Jana Walker: Protecting Native women from violent crime
Posted: Wednesday, February 1, 2012
"The UN Declaration on the Rights of Indigenous Peoples signals a new means to change federal law and policy to restore safety to Native women, to strengthen Indian nations and advance their jurisdiction over crimes within their territories, and to end the cycle of violence in Native communities.
The right to be safe and live free from violence is one of the most fundamental and important human rights recognized internationally. It is a right that many in the United States simply take for granted, but not Native women, who are two-and-a-half times more likely to be assaulted and more than twice as likely to be stalked than other women in this country. Unless you live in an Indian community, you may find it unimaginable that one in three Native women will be raped in her lifetime, and six in ten will be physically assaulted. Unlike any other group of women in the United States, the overwhelming majority−some 88%−of Native women identify their attackers as non-Indian. On some reservations, the murder rate for Native women is ten times the national average. Yet, underreporting means these numbers are likely much higher. Domestic and sexual violence against an individual also has devastating effects on entire families, communities, and Indian nations."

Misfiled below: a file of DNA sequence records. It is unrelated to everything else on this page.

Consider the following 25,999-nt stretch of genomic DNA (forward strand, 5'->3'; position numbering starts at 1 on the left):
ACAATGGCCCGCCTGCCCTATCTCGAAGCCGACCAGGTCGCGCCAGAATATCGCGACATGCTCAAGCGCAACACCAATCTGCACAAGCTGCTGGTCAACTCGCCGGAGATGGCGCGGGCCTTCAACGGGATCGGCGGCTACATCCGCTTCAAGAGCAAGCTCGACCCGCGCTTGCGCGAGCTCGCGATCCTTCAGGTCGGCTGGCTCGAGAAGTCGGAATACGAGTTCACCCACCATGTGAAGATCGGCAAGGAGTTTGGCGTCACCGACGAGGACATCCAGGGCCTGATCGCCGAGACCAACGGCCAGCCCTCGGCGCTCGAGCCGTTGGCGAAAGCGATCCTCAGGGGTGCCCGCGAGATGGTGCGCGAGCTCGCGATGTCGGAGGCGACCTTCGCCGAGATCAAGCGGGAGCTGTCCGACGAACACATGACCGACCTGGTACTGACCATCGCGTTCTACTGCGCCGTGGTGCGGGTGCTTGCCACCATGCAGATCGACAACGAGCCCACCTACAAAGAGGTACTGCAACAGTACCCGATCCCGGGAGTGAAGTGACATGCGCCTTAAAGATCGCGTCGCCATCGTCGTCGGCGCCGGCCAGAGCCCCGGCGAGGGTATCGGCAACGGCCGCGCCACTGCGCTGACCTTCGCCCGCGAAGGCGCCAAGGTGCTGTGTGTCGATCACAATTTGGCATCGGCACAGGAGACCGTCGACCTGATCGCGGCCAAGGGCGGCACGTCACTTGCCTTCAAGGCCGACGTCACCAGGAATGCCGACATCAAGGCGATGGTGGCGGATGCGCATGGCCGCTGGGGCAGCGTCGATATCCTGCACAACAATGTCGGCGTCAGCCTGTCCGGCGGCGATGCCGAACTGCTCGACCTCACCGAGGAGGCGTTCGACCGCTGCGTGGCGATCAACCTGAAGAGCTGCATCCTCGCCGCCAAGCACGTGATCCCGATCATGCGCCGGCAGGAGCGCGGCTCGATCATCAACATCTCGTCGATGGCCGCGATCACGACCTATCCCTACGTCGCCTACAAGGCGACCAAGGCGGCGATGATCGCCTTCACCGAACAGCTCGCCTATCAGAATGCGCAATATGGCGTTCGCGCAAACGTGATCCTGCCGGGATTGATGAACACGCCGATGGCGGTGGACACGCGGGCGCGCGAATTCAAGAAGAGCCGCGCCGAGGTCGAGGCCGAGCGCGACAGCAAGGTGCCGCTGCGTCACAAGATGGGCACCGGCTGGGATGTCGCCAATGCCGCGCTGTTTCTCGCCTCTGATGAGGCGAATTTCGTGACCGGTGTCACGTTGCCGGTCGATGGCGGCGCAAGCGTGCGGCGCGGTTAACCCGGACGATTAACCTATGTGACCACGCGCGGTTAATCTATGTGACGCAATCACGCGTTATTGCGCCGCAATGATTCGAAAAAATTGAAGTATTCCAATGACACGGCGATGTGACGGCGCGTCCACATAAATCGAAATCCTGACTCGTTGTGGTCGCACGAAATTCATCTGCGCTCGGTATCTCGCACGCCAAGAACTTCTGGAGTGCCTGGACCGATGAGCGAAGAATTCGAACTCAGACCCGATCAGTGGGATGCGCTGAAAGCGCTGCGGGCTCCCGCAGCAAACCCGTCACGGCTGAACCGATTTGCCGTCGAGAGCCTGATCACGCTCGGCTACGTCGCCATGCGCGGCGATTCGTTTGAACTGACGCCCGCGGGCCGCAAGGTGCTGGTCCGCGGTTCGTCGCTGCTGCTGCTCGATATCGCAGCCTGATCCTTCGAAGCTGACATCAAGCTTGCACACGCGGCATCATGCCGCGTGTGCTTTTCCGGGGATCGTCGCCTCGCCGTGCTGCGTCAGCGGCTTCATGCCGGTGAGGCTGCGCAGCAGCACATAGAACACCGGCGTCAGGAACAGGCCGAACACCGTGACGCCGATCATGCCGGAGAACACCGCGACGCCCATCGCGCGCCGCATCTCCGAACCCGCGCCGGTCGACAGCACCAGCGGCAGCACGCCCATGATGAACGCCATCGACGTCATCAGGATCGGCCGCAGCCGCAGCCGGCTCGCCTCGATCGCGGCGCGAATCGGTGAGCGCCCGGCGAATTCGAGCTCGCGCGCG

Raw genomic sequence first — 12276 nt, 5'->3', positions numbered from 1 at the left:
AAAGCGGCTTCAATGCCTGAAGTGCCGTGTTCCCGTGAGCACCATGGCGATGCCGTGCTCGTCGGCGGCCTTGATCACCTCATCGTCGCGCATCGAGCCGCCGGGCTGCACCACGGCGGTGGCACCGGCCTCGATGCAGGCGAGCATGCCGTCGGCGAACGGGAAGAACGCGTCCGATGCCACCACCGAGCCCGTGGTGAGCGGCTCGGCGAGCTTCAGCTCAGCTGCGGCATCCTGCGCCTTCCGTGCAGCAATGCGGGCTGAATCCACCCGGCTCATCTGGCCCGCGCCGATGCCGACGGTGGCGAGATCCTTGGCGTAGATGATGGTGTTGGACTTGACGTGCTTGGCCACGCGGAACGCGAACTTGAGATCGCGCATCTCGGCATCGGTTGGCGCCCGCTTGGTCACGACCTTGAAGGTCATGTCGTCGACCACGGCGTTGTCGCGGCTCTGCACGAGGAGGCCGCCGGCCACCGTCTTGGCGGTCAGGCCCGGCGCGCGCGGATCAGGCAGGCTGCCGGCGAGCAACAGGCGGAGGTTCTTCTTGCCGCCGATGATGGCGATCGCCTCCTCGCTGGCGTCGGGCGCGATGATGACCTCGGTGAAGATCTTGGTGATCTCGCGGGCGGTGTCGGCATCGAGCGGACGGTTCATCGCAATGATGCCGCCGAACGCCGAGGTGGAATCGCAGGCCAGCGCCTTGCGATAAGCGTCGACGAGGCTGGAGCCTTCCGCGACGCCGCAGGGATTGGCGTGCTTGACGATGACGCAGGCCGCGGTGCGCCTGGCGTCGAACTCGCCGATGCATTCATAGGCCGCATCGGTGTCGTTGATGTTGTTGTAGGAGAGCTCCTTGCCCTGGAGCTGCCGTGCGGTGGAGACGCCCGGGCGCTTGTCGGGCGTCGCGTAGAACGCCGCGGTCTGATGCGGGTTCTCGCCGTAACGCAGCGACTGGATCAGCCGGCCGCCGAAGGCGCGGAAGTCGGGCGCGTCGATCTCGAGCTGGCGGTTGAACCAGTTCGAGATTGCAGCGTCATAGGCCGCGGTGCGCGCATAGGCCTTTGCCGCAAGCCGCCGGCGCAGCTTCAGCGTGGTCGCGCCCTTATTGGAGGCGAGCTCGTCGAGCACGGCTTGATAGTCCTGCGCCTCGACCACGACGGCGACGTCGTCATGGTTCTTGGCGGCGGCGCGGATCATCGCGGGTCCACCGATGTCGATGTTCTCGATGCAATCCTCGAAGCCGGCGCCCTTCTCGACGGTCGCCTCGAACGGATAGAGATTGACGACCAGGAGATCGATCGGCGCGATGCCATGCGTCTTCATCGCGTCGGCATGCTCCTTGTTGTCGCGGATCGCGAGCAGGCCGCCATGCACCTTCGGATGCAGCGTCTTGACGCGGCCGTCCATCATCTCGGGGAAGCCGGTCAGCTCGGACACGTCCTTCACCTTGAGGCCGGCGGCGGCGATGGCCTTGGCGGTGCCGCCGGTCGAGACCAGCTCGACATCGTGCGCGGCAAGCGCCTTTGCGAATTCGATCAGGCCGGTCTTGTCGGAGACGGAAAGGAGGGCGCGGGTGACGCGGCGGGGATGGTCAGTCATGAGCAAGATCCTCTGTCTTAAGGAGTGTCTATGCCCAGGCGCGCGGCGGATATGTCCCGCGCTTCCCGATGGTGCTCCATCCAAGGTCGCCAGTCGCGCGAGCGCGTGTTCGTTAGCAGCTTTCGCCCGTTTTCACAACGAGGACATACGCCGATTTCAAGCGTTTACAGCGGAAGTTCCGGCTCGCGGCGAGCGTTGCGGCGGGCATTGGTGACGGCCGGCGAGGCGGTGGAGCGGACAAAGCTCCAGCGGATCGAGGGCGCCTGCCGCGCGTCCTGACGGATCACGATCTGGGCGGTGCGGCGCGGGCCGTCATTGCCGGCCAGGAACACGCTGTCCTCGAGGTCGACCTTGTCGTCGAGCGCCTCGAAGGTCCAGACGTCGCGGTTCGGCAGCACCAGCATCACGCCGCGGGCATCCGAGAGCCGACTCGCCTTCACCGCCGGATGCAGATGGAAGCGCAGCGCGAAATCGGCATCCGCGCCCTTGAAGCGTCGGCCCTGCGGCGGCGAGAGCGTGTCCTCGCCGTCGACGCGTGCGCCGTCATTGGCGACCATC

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Jana L. Walker:
Using the UN Declaration to End the Epidemic of Violence Against Native Women
(Turtle Talk 2/1)
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